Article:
If Ruby Bridges Had To Go Through It, Your Six-Year Old Can Learn About It

by Adryan Moorefield

One of the sad truths about this country and this world is that ideas such as respect and inclusiveness don’t mean the same thing amongst various groups of people. Slavery, discrimination, and racism are all byproducts of these various ways of thinking. There is a common saying that history tends to repeat itself. In recent years, we have seen this to be true. We must arm our children, now, to be able to deal with these situations as they live their daily lives. This month is Black History Month. Black History Month serves as a reminder for all of us, of the not so distant history and social issues that once plagued our nation. Racism and segregation are two very important ideas that polarized this country. Children in the past had to deal with uncomfortable situations every day. This was their reality. Sadly, the current social climate is lending itself towards these ideas as we see more social injustice begin to surface.

The Problem We All Live With is a historical painting depicting the treatment of a six-year-old child named Ruby Bridges. The Little Justice Leaders had the opportunity to learn about Ruby Bridges from their February boxes. Ruby Bridges was the first African American child to be integrated into a segregated school in New Orleans, Louisiana. She had to deal with a multitude of problems such as death threats and violence all because she was a Black student enrolled in an all-white school.

One of the things that I frequently think about as an adult, is what my life would have looked like had I really been aware of what was going on in the world when I was a child. Don’t get me wrong, there is an extreme importance in fostering imagination and playfulness in a child’s life. Daring them to dream and reach for the stars. It’s all very important. But what I have discovered, in my own life, is that I wasn’t emotionally prepared to deal with the turmoil that currently exists in the world. Seeing the world through rose-colored shades was my thing.

I have this fond memory of watching a movie called ‘Selma, Lord, Selma’ with my mom when I was 9. The movie was about two young girls who participated in the Civil Rights March from Selma to Montgomery, Alabama and what they experienced. I remember being so uncomfortable. Real life stories were unfolding in front of me, but it didn’t seem real. X-men seemed more real to me. As soon as the movie was over, I immediately found something “better” to watch so I could get those images out of my head. I couldn’t deal. The world is a beautiful place. Anything that portrayed it as otherwise wasn’t acceptable. Imagine my surprise when I had to come face to face with my first racially motivated encounter or when I had to deal with the ramifications of the Black Lives Matter movement. Suddenly, everything that I had known was torn to shreds. In those times, I had the luxury of creating my own little bubble to insulate myself from the world. That just isn’t the case anymore.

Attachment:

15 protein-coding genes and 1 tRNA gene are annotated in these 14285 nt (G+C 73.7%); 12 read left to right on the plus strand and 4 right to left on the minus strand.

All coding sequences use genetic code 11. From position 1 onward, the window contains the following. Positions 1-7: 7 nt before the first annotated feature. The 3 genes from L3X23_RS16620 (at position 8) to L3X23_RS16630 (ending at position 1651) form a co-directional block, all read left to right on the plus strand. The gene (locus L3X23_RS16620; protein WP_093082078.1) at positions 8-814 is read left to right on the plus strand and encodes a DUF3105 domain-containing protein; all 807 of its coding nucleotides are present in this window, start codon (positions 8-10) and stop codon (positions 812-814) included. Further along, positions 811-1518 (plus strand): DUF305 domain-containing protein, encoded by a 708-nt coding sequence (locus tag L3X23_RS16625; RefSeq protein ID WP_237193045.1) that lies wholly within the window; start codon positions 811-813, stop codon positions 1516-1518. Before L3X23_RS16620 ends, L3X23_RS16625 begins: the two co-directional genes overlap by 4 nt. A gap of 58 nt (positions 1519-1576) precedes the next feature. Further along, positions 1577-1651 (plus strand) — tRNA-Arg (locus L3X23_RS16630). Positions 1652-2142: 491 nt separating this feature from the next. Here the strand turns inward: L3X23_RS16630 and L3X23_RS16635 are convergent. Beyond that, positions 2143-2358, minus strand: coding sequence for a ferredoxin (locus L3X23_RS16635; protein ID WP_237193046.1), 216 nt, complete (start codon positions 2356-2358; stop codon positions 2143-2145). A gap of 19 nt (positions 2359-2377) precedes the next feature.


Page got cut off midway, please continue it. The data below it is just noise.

We all care about keeping our children safe. The best way to do that is to prepare them for what they may face in the world, despite their young age. We need to emphasize what it means to be respectful. We need to emphasize what to do when a disaster hits, or when a lunatic threatens the lives of school children. We need to emphasize the steps to take when corrupt policemen target our brown babies. We need to emphasize what to do when racists and bigots threaten to destroy the livelihood of our communities.

One of the most common push backs from parents or teachers about teaching kids about social justice is that they are too young. Kids pick up on a lot. They see what is going on around them, and we cannot shelter them from it. Teach your children how to live in this world. We must teach them how to be critical thinkers and how to understand the challenges in the world. It is not always fun or pretty. But whenever you have your doubts, think of Ruby Bridges and the trials she had to face. One of our favorite teachers (@readlikearockstar) said it best: If she was six and had to go through this, your six-year old can learn about it.

 

Adryan Moorefield is a Dallas native that loves to share what he’s learned in life. He is a performing artist, teacher, computer nerd, foodie, animal lover, all around fun-loving guy! When not writing, Adryan likes to spend his free time sleeping, eating, practicing archery, learning Italian, and spending time with his partner and dog. Adryan loves his family and friends and believes that we all have the capacity to love and shape the world for the better.

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